Money! Money! Money! (for scholars)

MAS is pleased to announce the call for applications for the Joseph Goldstein Scholar Award, sponsored by the Meteoritical Society and the publisher Springer. This new award is intended to promote career advancement for early career members of the Microanalysis Society, increase interactions of junior and established microanalysts, and to advance the state-of-the-art in microanalysis measurements. Activities eligible for the awards are: (1) travel costs for the Goldstein Scholar to visit a microanalysis facility to make measurements that advance the Goldstein Scholar’s skills and/or the state-of-the-art in microanalysis; (2) Travel costs / fees associated with attendance at a microanalysis school or training course, e.g., Lehigh Microscopy School, Hooke College of Applied Sciences, ASU, etc.. Up to five awards of up to $1000 each will be granted each year, with applications reviewed twice yearly in conjunction with the Winter and Summer Council Meetings. All MAS members who are less than 5 years beyond their terminal degree, and who have not received a Goldstein Scholar award within the prior 5 years, are eligible to apply. A one-time renewal for current awardees who need to make a return visit for additional measurements will be considered, in cases where this will have a clear impact on the results obtained, e.g., equipment failure on the first visit.

The deadline for applications is May 1st, 2019, and the results will be announced on June 15th, 2019. More information can be found here.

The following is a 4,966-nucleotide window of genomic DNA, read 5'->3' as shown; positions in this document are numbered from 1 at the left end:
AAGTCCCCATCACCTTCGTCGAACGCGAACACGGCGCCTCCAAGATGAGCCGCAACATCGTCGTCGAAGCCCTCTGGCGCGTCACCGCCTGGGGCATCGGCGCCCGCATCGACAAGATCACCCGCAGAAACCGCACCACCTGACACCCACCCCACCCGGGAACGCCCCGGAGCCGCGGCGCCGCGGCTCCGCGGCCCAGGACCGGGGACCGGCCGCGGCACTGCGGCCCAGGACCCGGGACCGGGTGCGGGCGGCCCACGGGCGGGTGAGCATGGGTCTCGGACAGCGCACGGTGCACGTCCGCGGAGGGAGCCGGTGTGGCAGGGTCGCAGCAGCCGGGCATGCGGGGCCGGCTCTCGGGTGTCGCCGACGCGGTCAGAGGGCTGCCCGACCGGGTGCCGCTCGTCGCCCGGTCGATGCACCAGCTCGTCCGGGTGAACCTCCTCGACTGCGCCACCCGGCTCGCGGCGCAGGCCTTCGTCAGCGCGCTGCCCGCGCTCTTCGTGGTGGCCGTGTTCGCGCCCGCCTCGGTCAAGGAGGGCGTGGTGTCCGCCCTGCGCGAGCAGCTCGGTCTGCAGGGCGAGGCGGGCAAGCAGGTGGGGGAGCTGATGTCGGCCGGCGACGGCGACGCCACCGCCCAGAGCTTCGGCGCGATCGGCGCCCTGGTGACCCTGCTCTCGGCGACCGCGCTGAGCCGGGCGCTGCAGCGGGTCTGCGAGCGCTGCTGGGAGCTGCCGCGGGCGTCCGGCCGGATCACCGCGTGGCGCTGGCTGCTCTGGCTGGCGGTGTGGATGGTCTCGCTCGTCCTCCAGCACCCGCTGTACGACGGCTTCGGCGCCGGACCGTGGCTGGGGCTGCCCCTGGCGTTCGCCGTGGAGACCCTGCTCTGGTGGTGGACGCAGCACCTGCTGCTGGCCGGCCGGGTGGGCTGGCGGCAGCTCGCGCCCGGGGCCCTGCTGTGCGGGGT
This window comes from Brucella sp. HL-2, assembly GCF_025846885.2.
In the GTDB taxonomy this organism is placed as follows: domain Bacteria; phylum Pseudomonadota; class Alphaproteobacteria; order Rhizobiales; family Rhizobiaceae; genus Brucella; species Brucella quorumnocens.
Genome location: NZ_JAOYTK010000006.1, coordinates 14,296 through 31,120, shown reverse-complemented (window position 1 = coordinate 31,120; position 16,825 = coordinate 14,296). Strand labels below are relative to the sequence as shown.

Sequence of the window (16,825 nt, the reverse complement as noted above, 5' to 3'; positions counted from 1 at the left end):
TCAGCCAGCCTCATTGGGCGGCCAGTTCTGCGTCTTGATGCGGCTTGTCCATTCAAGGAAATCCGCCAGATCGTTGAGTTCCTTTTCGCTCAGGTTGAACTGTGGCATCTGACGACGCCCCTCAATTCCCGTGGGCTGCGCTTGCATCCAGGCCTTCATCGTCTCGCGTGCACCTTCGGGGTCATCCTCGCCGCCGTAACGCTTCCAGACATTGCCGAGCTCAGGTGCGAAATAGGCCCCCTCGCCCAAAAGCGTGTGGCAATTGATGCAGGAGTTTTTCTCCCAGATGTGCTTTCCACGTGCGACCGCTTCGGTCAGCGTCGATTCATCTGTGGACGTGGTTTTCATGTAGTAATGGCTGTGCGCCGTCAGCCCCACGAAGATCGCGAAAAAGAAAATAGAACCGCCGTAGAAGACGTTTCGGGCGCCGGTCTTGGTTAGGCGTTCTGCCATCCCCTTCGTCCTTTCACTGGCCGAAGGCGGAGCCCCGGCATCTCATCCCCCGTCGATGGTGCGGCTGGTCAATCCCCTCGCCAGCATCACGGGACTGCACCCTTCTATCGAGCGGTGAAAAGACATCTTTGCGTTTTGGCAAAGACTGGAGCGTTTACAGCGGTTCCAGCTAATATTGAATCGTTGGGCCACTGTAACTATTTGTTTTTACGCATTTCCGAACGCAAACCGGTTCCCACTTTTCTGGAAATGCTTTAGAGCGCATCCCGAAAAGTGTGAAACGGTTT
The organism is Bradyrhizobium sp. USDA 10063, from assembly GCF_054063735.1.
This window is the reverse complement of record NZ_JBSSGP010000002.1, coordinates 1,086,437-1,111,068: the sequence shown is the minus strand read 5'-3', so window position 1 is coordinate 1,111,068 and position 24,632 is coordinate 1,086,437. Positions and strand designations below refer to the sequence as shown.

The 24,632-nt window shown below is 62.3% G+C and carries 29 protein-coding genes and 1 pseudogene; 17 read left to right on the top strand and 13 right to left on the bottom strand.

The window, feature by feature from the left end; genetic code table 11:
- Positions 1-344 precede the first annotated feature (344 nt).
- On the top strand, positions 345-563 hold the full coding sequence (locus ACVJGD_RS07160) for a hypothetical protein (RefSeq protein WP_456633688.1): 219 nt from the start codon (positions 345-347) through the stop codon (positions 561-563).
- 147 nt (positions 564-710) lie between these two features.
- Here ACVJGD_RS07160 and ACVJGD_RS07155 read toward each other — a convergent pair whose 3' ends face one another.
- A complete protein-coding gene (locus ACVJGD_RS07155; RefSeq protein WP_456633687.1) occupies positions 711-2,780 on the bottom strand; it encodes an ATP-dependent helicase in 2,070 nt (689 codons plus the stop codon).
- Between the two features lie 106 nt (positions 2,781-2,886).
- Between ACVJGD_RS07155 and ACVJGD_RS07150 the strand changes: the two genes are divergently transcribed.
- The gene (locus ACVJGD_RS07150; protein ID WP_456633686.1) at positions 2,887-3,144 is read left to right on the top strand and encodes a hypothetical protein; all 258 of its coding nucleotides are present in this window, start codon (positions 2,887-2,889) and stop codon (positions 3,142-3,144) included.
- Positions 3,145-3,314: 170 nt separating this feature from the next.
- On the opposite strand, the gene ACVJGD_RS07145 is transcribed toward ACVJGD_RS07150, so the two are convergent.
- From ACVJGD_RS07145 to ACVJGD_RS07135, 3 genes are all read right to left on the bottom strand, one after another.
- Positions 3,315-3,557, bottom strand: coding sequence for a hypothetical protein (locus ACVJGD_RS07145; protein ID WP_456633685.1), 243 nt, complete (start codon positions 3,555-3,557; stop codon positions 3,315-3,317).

Goldstein Scholar Winner – Will Nachlas

NachlasWill Nachlas, a postdoc in the Department of Earth Sciences at Syracuse University, received a Joseph Goldstein Scholar Award to pursue research into the development of trace element mineral standards. Will used the Goldstein Award to visit the Northeast National Ion Microprobe Facility (NENIMF) at Woods Hole Oceanographic Institute (WHOI) to collect measurements using the Cameca IMS-1280 secondary ion mass spectrometer (SIMS). In collaboration with researchers at WHOI, Will used the SIMS to test the trace element compositions of a series of synthetic crystals grown from high pressure-temperature crystallization experiments.

SIMS is the premier technique for high spatial and mass resolution quantitative analysis. This method enables concentrations to be determined at the parts per million level from micron-sized regions of solid samples. However, quantitative measurements using SIMS rely on matrix-matched standard materials that contain the analyte of interest at multiple different concentrations. With new developments in trace element-based petrologic techniques, there is increasing demand for standard materials suitable for instrument calibration. To this end, Will has been working to synthesize crystalline material with specific, homogeneous trace-level concentrations that can be distributed to the community for use as trace element mineral standards. However, this effort began as a “side project”, and it was delayed by lack of funds needed to acquire the SIMS data. With support from the Microanalysis Society through a Goldstein Scholar Award, it became possible to acquire the data necessary to advance this research.

The Goldstein Scholar Award provides an excellent opportunity for early career scientists to pursue self-directed research and foster collaborations as an independent researcher. The ability to craft a research proposal to support individual research efforts is an empowering and motivating experience. With funding support provided by a Goldstein Award, Will was able to complete a major component of the necessary analytical work to move his work towards publication. Preliminary results of this research, including measurements obtained on the ion probe at WHOI, were recently presented in an invited presentation in session A09 – Standards, Reference Materials, and Their Applications in Quantitative Microanalysis at the 2017 Microscopy & Microanalysis meeting in St. Louis.